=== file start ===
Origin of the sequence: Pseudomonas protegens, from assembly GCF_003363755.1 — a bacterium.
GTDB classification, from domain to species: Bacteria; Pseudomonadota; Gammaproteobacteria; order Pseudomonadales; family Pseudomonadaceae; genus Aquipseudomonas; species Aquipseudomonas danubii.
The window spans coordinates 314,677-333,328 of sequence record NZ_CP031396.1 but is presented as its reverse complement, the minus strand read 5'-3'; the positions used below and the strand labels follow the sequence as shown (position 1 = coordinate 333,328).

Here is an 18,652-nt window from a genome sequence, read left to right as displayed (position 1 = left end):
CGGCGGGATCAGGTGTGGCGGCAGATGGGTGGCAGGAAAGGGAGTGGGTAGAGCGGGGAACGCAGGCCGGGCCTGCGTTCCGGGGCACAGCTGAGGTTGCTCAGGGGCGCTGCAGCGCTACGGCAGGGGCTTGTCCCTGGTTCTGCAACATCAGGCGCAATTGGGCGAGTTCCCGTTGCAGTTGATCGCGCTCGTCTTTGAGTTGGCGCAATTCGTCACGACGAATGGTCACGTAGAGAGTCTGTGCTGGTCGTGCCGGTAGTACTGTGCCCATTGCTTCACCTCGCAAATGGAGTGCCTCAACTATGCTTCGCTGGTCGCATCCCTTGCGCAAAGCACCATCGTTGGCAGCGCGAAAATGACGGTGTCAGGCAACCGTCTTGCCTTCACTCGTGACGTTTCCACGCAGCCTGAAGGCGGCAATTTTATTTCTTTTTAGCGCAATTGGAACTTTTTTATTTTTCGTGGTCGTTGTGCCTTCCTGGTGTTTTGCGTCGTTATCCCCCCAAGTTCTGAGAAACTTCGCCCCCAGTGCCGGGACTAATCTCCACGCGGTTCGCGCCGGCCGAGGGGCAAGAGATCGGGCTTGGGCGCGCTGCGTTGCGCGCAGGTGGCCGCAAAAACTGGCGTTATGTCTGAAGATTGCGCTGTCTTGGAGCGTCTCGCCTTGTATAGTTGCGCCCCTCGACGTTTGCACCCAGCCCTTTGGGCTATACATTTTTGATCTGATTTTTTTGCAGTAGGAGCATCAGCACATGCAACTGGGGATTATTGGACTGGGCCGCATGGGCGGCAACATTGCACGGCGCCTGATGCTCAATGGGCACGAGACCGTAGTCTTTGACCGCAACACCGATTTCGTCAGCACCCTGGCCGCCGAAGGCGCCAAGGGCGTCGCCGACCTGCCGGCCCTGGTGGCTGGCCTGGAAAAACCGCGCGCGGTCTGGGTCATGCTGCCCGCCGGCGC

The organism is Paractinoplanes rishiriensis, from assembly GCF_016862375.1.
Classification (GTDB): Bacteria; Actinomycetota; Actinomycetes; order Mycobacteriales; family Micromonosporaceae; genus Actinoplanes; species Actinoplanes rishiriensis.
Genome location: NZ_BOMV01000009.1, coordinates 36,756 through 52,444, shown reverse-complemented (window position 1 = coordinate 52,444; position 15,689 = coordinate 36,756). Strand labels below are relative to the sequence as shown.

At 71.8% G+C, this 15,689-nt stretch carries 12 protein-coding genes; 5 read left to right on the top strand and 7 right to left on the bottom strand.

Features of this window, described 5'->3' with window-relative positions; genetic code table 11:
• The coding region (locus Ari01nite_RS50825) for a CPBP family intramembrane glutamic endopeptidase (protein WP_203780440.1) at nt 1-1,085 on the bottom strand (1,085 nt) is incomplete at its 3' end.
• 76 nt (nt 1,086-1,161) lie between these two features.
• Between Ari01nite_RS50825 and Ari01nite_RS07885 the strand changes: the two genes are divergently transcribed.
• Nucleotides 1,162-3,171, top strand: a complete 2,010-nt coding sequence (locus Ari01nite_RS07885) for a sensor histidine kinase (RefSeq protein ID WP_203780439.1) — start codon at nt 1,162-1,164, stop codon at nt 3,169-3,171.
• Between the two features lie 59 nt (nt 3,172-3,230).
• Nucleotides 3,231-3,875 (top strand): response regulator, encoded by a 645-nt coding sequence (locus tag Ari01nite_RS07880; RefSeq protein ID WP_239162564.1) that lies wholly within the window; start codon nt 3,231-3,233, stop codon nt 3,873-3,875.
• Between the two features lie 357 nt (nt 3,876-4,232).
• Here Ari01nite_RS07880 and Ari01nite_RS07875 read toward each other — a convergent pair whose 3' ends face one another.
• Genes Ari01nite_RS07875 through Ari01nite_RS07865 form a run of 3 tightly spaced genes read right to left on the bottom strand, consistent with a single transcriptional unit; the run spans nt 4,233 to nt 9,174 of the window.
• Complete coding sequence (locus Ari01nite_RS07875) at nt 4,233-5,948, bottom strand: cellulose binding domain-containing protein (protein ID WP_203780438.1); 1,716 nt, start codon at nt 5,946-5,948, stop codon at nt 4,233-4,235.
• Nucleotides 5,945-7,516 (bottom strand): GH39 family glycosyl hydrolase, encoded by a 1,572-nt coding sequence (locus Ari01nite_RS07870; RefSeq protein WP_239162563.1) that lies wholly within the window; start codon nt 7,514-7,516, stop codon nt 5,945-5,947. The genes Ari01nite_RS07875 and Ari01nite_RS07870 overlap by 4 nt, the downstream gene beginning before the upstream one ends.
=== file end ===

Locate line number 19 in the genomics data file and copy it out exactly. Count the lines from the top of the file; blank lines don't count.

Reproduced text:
• Genes Ari01nite_RS07875 through Ari01nite_RS07865 form a run of 3 tightly spaced genes read right to left on the bottom strand, consistent with a single transcriptional unit; the run spans nt 4,233 to nt 9,174 of the window.